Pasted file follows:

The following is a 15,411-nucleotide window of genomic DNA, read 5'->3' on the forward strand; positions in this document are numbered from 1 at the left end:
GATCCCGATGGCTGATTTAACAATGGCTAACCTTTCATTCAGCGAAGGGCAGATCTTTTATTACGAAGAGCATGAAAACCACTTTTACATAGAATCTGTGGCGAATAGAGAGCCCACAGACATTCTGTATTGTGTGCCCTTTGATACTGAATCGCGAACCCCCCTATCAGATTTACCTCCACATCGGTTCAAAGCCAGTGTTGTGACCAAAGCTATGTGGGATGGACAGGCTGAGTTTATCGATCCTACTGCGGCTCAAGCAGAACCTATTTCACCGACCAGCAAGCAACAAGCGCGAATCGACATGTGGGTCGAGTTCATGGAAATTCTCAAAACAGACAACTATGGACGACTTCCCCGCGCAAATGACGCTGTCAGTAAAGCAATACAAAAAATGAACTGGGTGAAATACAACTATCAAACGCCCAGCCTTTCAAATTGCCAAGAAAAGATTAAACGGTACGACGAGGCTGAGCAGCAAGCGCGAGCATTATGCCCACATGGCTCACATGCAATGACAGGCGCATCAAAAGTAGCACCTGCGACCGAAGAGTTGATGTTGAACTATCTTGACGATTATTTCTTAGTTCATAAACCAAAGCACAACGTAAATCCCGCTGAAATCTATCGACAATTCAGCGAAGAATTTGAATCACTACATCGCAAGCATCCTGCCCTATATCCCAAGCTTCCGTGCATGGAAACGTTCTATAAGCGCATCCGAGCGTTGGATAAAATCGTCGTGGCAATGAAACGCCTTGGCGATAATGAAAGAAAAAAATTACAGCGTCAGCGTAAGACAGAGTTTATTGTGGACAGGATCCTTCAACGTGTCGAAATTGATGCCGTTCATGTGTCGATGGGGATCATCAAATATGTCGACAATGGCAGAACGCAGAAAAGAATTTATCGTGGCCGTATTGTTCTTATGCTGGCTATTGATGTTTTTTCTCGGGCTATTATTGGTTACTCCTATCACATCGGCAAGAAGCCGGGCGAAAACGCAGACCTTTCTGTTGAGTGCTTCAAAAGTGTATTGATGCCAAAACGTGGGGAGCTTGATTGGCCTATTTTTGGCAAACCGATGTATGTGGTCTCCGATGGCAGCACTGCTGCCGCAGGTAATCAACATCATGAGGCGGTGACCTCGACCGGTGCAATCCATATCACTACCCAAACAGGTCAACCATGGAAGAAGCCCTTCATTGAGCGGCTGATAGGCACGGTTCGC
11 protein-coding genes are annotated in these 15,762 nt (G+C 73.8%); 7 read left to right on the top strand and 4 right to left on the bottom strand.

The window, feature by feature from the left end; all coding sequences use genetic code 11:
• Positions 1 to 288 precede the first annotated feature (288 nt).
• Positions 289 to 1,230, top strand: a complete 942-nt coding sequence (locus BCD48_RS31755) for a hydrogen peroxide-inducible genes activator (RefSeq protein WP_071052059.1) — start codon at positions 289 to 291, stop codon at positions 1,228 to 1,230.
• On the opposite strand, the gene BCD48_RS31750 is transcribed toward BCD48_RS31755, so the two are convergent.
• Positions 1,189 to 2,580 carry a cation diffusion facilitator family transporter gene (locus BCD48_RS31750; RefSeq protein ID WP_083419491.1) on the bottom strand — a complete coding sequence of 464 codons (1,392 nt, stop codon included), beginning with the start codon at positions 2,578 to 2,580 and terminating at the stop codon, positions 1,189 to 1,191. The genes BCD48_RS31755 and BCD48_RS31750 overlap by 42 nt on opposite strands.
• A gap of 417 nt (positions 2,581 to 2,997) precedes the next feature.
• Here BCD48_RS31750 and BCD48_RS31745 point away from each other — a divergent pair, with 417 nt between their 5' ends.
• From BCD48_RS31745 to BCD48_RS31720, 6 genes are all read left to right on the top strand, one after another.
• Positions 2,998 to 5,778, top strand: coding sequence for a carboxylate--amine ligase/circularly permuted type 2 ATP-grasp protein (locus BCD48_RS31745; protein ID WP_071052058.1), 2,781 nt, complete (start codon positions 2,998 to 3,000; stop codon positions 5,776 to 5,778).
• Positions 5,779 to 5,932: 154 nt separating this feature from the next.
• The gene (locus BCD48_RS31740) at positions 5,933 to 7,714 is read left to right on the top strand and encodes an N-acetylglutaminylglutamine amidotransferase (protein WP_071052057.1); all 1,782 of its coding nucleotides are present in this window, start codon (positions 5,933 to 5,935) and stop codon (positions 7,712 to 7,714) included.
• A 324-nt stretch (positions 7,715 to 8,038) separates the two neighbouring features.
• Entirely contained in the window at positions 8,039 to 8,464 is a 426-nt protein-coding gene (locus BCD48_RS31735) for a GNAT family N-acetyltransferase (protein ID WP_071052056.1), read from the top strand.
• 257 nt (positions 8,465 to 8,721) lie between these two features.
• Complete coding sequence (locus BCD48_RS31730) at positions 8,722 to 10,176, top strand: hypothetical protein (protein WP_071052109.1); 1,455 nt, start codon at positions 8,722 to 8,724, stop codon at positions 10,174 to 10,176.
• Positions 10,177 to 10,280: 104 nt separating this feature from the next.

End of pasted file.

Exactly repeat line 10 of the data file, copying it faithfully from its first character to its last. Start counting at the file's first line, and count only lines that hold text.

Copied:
• Here BCD48_RS31750 and BCD48_RS31745 point away from each other — a divergent pair, with 417 nt between their 5' ends.